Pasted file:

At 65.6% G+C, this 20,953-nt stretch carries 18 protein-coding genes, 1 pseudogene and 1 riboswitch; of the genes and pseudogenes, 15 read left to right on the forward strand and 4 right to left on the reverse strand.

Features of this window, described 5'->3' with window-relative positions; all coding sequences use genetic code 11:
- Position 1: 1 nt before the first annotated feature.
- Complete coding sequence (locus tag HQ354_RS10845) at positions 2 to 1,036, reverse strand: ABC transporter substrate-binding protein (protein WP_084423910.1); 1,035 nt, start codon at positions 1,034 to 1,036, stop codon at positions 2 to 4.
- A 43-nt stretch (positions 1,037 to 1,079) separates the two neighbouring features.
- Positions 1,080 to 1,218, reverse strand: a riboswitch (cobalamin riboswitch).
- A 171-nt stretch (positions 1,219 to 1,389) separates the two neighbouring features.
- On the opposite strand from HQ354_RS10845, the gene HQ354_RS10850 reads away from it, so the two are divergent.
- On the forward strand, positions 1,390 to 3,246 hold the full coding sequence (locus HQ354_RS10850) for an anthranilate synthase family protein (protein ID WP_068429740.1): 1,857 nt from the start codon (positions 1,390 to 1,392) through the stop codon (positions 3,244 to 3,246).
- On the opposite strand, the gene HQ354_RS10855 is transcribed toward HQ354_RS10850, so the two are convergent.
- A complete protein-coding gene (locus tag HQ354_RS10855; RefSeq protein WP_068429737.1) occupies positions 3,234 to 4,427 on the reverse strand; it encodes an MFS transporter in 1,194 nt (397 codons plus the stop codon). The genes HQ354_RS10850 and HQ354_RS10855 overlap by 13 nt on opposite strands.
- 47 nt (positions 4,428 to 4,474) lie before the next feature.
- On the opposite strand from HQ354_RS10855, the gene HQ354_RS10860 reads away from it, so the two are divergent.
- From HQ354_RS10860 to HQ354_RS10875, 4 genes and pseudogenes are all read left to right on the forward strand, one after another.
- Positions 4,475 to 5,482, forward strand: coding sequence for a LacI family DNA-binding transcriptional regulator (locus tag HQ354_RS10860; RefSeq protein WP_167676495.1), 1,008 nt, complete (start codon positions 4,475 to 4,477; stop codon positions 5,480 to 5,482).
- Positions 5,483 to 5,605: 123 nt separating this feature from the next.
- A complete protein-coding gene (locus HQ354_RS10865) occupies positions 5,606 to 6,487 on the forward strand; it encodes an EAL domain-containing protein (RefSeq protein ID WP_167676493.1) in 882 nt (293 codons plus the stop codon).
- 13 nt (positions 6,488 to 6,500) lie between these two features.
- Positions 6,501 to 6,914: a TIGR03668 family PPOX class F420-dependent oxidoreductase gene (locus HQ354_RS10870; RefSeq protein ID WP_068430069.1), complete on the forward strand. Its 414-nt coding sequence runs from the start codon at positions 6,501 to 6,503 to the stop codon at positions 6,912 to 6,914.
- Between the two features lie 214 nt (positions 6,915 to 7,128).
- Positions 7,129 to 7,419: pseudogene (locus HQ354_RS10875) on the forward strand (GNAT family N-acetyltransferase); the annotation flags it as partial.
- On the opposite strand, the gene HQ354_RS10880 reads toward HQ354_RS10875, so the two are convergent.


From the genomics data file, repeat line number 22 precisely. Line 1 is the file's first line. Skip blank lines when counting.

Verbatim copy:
- On the opposite strand, the gene HQ354_RS10880 reads toward HQ354_RS10875, so the two are convergent.